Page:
Blog: The Winter Season and Allergies

The winter season is typically an easier time of year for allergy sufferers. Not so for people who suffer from dry skin and eczema.

While our winters here in Southern California are not exactly harsh, it can still get very dry. We do live in a dry environment to begin with, and the cold dry air only makes it more difficult. For patients with eczema, a common allergic skin condition, dryness can make eczema far worse. 

Eczema is commonly seen in young children, even in the first few months of life, and it’s characterized as a red itchy rash. Young children often develop patches of eczema over their cheeks and often in the “folds” of their arms, legs, or neck. In adults with eczema, their hands and feet are most often affected. 

I mentioned above that eczema is itchy. This tends to be an understatement as eczema is EXTREMELY itchy. It can keep patients up at night, and some individuals will even scratch in their sleep. 

So what causes eczema, and how do you treat it? Well, there are many causes, but the most common include allergies to “inhalant allergens,” e.g. pollens, dust mite, pet dander and other allergens that we inhale as we breathe. Food allergies account for about 15-20 percent of eczema cases in children, so the majority of kids with eczema do not suffer from food allergies. Both inhalant and food allergies can be diagnosed with skin and/or blood testing, and I have experience with both. If you want to learn more, just give me a call or make an appointment.

The hallmark of treatment is moisturizing and treatment to calm the immune response that creates the redness and itching on the skin. Moisturizing is accomplished by bathing daily, sometimes twice daily, for 10-15 minutes in warm water. After the bath it’s important to apply a medicated cream or ointment to the affected skin, and moisturizer to the unaffected skin. Keeping the moisturizer and medication separate isvery important as mixing them can weaken the medication.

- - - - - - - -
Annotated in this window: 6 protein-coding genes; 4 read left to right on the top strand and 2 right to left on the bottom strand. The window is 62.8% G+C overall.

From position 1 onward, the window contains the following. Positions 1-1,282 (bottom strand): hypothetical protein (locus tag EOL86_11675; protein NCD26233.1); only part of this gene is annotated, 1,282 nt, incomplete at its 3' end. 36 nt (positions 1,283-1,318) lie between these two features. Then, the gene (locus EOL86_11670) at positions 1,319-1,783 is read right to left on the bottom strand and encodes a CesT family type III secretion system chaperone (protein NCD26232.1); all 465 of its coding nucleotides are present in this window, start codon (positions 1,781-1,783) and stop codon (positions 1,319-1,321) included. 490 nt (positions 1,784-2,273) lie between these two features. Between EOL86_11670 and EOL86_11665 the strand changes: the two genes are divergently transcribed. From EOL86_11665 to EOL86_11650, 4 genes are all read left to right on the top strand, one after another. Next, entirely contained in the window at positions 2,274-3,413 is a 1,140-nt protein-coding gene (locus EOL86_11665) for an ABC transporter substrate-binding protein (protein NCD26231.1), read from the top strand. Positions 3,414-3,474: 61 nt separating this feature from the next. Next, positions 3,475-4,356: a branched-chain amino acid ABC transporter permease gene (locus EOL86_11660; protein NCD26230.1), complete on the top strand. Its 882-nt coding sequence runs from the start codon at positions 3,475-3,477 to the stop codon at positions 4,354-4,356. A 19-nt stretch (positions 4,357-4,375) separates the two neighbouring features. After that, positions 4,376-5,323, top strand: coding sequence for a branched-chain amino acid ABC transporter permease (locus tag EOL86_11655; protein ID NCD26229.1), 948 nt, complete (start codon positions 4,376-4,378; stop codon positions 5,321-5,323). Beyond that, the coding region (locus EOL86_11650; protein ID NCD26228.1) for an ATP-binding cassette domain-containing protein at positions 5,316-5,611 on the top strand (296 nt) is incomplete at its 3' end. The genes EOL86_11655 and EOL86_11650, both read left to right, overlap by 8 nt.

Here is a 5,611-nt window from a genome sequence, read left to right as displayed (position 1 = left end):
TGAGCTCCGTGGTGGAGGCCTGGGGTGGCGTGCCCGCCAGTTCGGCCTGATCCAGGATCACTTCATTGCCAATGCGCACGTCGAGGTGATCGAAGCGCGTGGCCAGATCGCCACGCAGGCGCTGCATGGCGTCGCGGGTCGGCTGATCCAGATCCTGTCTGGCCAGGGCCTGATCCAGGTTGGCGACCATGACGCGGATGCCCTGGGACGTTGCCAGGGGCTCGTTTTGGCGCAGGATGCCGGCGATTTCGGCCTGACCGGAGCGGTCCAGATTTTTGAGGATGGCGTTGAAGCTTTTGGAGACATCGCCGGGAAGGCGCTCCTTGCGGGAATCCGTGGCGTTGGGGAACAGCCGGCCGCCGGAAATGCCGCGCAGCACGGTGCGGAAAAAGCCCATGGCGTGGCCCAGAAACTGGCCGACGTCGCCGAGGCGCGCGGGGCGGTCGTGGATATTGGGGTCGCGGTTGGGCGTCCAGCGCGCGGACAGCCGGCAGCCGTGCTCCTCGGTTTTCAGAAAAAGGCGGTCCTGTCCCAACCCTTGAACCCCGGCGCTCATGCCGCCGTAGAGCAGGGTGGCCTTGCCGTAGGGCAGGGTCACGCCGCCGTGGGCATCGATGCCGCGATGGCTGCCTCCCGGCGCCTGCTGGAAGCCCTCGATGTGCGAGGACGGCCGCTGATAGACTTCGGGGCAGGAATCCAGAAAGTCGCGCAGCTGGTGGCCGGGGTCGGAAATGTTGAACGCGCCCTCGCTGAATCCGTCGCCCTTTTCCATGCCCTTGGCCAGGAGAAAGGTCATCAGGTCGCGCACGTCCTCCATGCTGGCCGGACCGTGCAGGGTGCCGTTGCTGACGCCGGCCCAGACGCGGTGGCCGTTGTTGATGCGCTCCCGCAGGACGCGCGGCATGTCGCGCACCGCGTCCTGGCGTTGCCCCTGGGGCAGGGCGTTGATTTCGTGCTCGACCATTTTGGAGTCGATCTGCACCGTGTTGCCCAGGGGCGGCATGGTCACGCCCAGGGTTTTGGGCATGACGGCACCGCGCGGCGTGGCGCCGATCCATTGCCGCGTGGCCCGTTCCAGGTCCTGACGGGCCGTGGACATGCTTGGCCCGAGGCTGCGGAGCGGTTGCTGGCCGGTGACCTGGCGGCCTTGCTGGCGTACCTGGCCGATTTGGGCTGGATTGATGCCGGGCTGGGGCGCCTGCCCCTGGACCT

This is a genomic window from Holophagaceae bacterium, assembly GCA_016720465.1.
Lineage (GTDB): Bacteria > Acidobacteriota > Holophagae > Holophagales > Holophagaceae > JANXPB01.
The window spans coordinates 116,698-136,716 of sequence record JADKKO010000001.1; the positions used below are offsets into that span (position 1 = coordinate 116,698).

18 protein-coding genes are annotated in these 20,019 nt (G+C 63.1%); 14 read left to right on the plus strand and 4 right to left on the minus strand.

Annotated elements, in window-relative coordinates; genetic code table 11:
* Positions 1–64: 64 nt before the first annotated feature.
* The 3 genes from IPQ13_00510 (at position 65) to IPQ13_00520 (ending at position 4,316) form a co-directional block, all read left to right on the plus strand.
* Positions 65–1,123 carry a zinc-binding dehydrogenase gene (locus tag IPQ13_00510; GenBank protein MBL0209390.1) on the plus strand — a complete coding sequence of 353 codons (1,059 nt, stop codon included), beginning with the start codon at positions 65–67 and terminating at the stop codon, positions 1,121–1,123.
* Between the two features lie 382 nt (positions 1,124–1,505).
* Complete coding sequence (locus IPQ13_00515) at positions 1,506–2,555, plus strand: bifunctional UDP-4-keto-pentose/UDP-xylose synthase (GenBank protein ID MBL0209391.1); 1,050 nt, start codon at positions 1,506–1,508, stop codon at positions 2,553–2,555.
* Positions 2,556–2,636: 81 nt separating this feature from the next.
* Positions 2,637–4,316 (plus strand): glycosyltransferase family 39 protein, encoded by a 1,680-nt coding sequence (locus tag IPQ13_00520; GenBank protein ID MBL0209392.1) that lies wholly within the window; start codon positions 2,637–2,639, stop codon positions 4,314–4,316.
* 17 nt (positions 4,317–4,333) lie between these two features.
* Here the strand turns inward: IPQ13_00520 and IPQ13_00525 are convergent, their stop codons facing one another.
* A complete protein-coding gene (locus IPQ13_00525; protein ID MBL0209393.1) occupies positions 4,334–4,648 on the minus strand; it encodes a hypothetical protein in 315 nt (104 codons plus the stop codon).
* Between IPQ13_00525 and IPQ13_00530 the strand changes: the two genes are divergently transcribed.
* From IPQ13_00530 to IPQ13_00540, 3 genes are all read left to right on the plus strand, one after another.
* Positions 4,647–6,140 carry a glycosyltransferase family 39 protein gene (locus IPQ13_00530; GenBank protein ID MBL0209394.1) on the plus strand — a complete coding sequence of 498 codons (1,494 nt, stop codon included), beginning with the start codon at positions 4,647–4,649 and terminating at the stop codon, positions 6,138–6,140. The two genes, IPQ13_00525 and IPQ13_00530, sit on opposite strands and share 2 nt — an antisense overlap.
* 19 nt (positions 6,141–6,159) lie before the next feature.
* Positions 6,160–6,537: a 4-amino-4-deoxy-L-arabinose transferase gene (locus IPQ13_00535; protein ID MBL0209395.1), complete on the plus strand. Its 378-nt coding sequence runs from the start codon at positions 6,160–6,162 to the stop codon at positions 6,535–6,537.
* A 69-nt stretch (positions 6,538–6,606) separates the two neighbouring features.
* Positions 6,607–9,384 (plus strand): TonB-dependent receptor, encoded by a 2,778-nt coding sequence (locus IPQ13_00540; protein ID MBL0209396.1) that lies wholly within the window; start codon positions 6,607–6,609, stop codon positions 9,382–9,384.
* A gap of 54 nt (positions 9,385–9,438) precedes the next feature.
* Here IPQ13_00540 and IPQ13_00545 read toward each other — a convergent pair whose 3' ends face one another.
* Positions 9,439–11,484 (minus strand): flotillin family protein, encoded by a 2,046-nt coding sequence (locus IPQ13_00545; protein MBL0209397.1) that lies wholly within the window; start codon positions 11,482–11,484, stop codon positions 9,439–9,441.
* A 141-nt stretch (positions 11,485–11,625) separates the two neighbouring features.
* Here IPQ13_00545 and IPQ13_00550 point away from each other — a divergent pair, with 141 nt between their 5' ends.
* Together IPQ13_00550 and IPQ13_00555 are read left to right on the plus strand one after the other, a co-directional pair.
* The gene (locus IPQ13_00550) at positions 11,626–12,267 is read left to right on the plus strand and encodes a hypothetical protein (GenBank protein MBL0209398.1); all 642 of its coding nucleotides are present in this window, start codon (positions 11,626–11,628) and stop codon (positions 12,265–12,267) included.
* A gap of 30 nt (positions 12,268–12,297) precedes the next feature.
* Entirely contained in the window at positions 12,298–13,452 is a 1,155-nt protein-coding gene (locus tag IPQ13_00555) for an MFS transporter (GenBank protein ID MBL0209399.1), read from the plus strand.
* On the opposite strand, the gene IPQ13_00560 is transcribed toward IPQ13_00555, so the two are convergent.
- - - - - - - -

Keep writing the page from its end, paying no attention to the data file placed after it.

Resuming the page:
Sometimes medications are needed as well, and the most common class of medications are topical steroid creams/ointments. The word “steroid” can be scary for parents, but keep in mind that these are topical only, and are not being absorbed by the entire body as with oral or injected steroids.

Ultimately, with proper testing and treatment eczema can be controlled. It is a chronic illness, however, and can affect some children into adulthood. Most children “outgrow” their eczema by kindergarten, and those who have it as adults often have more mild symptoms.

I hope this information is helpful for you, and if you or your child suffers from eczema, let me know and I will be happy to help! www.davidsonallergy.com

This post is contributed by a community member. The views expressed in this blog are those of the author and do not necessarily reflect those of Patch Media Corporation. Everyone is welcome to submit a post to Patch. If you'd like to post a blog, go here to get started.


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